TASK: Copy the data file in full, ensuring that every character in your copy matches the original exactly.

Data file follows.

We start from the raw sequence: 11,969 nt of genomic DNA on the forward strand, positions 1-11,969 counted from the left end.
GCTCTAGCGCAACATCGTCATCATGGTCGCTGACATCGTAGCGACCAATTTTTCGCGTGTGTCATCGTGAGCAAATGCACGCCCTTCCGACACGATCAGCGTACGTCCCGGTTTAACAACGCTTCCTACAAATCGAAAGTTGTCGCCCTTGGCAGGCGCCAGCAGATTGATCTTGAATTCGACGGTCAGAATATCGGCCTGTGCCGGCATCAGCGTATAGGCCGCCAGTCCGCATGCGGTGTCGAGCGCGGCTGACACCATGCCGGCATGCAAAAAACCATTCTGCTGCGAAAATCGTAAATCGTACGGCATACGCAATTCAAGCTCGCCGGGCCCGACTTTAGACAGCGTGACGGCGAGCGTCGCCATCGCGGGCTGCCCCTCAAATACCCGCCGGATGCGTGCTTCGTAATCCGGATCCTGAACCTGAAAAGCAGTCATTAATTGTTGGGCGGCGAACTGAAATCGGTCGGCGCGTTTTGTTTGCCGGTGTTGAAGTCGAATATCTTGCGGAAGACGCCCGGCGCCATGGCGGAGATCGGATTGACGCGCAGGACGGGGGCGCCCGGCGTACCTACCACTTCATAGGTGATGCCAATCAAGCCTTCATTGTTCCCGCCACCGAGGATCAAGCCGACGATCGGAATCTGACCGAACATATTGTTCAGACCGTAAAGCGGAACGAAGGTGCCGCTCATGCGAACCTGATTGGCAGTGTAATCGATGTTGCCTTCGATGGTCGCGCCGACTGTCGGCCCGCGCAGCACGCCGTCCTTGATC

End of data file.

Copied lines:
We start from the raw sequence: 11,969 nt of genomic DNA on the forward strand, positions 1-11,969 counted from the left end.
GCTCTAGCGCAACATCGTCATCATGGTCGCTGACATCGTAGCGACCAATTTTTCGCGTGTGTCATCGTGAGCAAATGCACGCCCTTCCGACACGATCAGCGTACGTCCCGGTTTAACAACGCTTCCTACAAATCGAAAGTTGTCGCCCTTGGCAGGCGCCAGCAGATTGATCTTGAATTCGACGGTCAGAATATCGGCCTGTGCCGGCATCAGCGTATAGGCCGCCAGTCCGCATGCGGTGTCGAGCGCGGCTGACACCATGCCGGCATGCAAAAAACCATTCTGCTGCGAAAATCGTAAATCGTACGGCATACGCAATTCAAGCTCGCCGGGCCCGACTTTAGACAGCGTGACGGCGAGCGTCGCCATCGCGGGCTGCCCCTCAAATACCCGCCGGATGCGTGCTTCGTAATCCGGATCCTGAACCTGAAAAGCAGTCATTAATTGTTGGGCGGCGAACTGAAATCGGTCGGCGCGTTTTGTTTGCCGGTGTTGAAGTCGAATATCTTGCGGAAGACGCCCGGCGCCATGGCGGAGATCGGATTGACGCGCAGGACGGGGGCGCCCGGCGTACCTACCACTTCATAGGTGATGCCAATCAAGCCTTCATTGTTCCCGCCACCGAGGATCAAGCCGACGATCGGAATCTGACCGAACATATTGTTCAGACCGTAAAGCGGAACGAAGGTGCCGCTCATGCGAACCTGATTGGCAGTGTAATCGATGTTGCCTTCGATGGTCGCGCCGACTGTCGGCCCGCGCAGCACGCCGTCCTTGATC